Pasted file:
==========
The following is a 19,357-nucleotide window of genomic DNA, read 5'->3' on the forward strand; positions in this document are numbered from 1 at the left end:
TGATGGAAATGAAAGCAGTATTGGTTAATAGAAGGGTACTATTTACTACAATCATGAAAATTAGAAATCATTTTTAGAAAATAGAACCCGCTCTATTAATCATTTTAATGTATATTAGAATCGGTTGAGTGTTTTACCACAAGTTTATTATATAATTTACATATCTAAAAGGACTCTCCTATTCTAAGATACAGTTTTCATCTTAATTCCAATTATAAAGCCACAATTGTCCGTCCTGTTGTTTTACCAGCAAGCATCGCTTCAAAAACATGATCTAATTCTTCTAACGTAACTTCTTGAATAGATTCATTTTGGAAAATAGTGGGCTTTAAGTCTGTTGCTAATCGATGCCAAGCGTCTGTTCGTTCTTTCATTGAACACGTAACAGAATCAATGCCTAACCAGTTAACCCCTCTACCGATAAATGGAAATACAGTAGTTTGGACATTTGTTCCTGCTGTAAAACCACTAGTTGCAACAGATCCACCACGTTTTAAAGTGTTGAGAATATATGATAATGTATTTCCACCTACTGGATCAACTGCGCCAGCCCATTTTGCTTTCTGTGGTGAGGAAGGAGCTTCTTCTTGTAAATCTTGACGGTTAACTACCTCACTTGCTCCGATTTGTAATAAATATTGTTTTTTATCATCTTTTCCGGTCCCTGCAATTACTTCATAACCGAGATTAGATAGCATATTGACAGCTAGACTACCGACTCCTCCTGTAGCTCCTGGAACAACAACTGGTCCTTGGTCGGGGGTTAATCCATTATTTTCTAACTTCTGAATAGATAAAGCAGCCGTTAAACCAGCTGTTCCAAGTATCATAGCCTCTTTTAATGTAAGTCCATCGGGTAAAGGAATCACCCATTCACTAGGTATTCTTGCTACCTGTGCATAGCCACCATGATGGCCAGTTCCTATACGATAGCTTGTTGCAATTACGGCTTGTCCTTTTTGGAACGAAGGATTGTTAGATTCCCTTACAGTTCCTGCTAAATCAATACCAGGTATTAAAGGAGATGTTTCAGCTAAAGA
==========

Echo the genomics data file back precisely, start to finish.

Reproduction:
The following is a 19,357-nucleotide window of genomic DNA, read 5'->3' on the forward strand; positions in this document are numbered from 1 at the left end:
TGATGGAAATGAAAGCAGTATTGGTTAATAGAAGGGTACTATTTACTACAATCATGAAAATTAGAAATCATTTTTAGAAAATAGAACCCGCTCTATTAATCATTTTAATGTATATTAGAATCGGTTGAGTGTTTTACCACAAGTTTATTATATAATTTACATATCTAAAAGGACTCTCCTATTCTAAGATACAGTTTTCATCTTAATTCCAATTATAAAGCCACAATTGTCCGTCCTGTTGTTTTACCAGCAAGCATCGCTTCAAAAACATGATCTAATTCTTCTAACGTAACTTCTTGAATAGATTCATTTTGGAAAATAGTGGGCTTTAAGTCTGTTGCTAATCGATGCCAAGCGTCTGTTCGTTCTTTCATTGAACACGTAACAGAATCAATGCCTAACCAGTTAACCCCTCTACCGATAAATGGAAATACAGTAGTTTGGACATTTGTTCCTGCTGTAAAACCACTAGTTGCAACAGATCCACCACGTTTTAAAGTGTTGAGAATATATGATAATGTATTTCCACCTACTGGATCAACTGCGCCAGCCCATTTTGCTTTCTGTGGTGAGGAAGGAGCTTCTTCTTGTAAATCTTGACGGTTAACTACCTCACTTGCTCCGATTTGTAATAAATATTGTTTTTTATCATCTTTTCCGGTCCCTGCAATTACTTCATAACCGAGATTAGATAGCATATTGACAGCTAGACTACCGACTCCTCCTGTAGCTCCTGGAACAACAACTGGTCCTTGGTCGGGGGTTAATCCATTATTTTCTAACTTCTGAATAGATAAAGCAGCCGTTAAACCAGCTGTTCCAAGTATCATAGCCTCTTTTAATGTAAGTCCATCGGGTAAAGGAATCACCCATTCACTAGGTATTCTTGCTACCTGTGCATAGCCACCATGATGGCCAGTTCCTATACGATAGCTTGTTGCAATTACGGCTTGTCCTTTTTGGAACGAAGGATTGTTAGATTCCCTTACAGTTCCTGCTAAATCAATACCAGGTATTAAAGGAGATGTTTCAGCTAAAGA